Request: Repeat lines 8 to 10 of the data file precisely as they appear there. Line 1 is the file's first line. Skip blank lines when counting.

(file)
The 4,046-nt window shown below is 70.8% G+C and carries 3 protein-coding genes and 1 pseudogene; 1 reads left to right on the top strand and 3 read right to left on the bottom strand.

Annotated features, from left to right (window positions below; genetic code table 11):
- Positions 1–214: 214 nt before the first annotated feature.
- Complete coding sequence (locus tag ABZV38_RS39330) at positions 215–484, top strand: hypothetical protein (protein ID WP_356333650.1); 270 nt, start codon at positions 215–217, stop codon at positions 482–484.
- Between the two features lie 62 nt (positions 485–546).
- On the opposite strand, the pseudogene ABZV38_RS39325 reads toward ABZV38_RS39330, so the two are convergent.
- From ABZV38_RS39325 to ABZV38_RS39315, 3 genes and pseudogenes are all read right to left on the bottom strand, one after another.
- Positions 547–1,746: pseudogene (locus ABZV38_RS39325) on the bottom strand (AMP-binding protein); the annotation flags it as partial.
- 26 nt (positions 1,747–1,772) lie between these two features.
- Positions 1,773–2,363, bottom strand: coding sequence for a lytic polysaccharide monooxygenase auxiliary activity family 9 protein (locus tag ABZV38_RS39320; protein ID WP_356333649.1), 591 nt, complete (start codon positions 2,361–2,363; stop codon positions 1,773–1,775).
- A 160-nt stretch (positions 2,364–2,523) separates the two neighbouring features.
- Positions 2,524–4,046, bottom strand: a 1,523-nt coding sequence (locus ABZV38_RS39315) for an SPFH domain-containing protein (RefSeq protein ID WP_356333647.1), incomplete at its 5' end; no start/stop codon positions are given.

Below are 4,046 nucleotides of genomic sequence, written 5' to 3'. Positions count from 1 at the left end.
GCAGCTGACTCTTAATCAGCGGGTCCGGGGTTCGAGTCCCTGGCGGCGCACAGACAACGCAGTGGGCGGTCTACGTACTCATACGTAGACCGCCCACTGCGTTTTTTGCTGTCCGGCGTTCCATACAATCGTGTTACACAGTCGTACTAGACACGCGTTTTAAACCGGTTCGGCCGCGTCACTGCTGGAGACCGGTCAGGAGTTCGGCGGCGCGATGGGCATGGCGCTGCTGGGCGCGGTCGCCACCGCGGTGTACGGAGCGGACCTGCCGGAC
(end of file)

- Positions 547–1,746: pseudogene (locus ABZV38_RS39325) on the bottom strand (AMP-binding protein); the annotation flags it as partial.
- 26 nt (positions 1,747–1,772) lie between these two features.
- Positions 1,773–2,363, bottom strand: coding sequence for a lytic polysaccharide monooxygenase auxiliary activity family 9 protein (locus tag ABZV38_RS39320; protein ID WP_356333649.1), 591 nt, complete (start codon positions 2,361–2,363; stop codon positions 1,773–1,775).